OUR GREAT MINDS

    by Bob Kimbell

    Water-Management In Shale Plays

    Globally, the energy sector has transformed itself in the last ten years, developing unconventional oil and gas resources through two technologies: horizontal drilling and hydraulic fracturing. Water is integral to development, from sourcing and transportation to treatment and reuse to disposal. Thus, a water-management plan that optimizes each use of water is important and significantly reduces costs.

    The greatest opportunity for cost savings is with transportation.

    Recycling and reuse of produced water sources are ways to reduce transportation costs as well as truck traffic. This approach is common in the Appalachian region of Pennsylvania, but has only recently been seriously considered in other basins across the U.S. Several water-recycling technologies are available and are constantly being refined. Treatment of water for recycling and reuse generally aims to remove petroleum hydrocarbons, suspended solids, bacteria, and polymers.

    The values in red represent water volumes for the more conventional approach without treatment and recycle, while the values in blue show the effect on water volumes with the recycle of flowback water. In each case, we assume 300,000 bbl of water are required to frack each well and the flowback fraction is 25 percent of the fracking volume. For the recycle approach, we assume 90 percent of flowback water is treated for reuse and 10 percent is disposed offsite as non-recoverable waste.

    Unit costs for each water-management step are based on experience in Texas and represent an example of potential cost savings. The approach that treats flowback water at the wellhead for recycle and reuse in the next frack reduces fresh water makeup demand from 300,000 to 232,500 bbl. Similarly, the volume of water requiring offsite hauling and disposal drops from 75,000 to only 7,500 bbl, a reduction of 450 truckloads to and from the site. The cost to source, transport, store, and dispose of water without recycle is $750,000 per well, while the cost for treating and recycling is $547,500. Thus, the recycle approach reduces water-related well costs by $202,500 per well. This may seem insignificant considering the cost of drilling a well, but when drilling 1,000 wells across a field, the savings are more than $200 million.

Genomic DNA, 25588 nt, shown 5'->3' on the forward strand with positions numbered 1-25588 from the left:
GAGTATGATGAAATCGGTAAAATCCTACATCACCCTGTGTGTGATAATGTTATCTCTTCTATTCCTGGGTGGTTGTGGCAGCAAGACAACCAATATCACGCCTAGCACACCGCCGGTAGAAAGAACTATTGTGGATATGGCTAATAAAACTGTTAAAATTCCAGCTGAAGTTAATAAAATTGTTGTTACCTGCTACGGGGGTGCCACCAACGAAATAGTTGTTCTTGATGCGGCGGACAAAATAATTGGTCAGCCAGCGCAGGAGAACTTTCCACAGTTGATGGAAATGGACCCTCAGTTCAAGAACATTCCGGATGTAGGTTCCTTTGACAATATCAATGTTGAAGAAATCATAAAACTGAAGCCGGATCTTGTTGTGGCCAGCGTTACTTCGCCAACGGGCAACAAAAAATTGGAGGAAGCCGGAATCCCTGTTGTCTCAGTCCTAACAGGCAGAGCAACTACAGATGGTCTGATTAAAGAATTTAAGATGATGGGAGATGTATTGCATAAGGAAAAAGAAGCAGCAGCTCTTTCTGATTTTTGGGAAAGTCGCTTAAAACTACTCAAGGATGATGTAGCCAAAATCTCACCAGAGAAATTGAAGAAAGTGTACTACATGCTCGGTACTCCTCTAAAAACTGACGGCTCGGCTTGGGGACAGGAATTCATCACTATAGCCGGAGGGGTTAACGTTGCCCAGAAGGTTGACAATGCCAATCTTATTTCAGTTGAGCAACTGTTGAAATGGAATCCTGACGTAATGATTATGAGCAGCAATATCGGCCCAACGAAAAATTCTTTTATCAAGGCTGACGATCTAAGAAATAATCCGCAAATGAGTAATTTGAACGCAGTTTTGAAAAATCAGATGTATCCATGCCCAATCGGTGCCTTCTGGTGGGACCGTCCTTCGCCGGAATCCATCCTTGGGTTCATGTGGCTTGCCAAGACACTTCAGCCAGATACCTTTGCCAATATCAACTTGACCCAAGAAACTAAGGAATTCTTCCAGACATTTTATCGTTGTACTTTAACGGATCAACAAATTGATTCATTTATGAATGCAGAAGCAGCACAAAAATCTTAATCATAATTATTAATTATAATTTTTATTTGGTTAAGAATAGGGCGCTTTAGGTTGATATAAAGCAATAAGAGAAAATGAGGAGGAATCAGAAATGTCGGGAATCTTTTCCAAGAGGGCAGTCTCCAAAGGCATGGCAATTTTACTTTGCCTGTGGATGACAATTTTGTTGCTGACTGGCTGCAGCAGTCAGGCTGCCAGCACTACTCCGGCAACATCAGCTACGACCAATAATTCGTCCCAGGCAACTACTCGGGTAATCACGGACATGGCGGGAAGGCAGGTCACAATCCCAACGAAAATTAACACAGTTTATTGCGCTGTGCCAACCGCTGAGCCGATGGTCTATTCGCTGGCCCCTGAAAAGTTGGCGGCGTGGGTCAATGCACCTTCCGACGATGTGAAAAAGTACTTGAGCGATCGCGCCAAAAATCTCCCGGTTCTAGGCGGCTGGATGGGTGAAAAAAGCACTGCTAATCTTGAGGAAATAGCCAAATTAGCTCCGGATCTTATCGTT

There are many ways to best manage water in shale plays. Trucking is generally the most expensive and increases liability and environmental impacts, so incorporating treatment for recycling and reuse is one way to improve economics and reduce truck traffic. Overall, careful planning, evaluation of options, and selection of the best treatment technology will lead to optimal water management.

    The three-day National RE3 Conference to be held in Philadelphia in January 2014 will delve further into regarding treatment and management of contaminated soil, groundwater, and waste streams as it relates to daily operations, remediation, and redevelopment of oil and gas sites.

    Bob Kimball, VP of the Industrial Services Group of CDM Smith, a global consulting, engineering, construction and operations firm offering a full range of services in water, the environment, transportation, energy and facilities.

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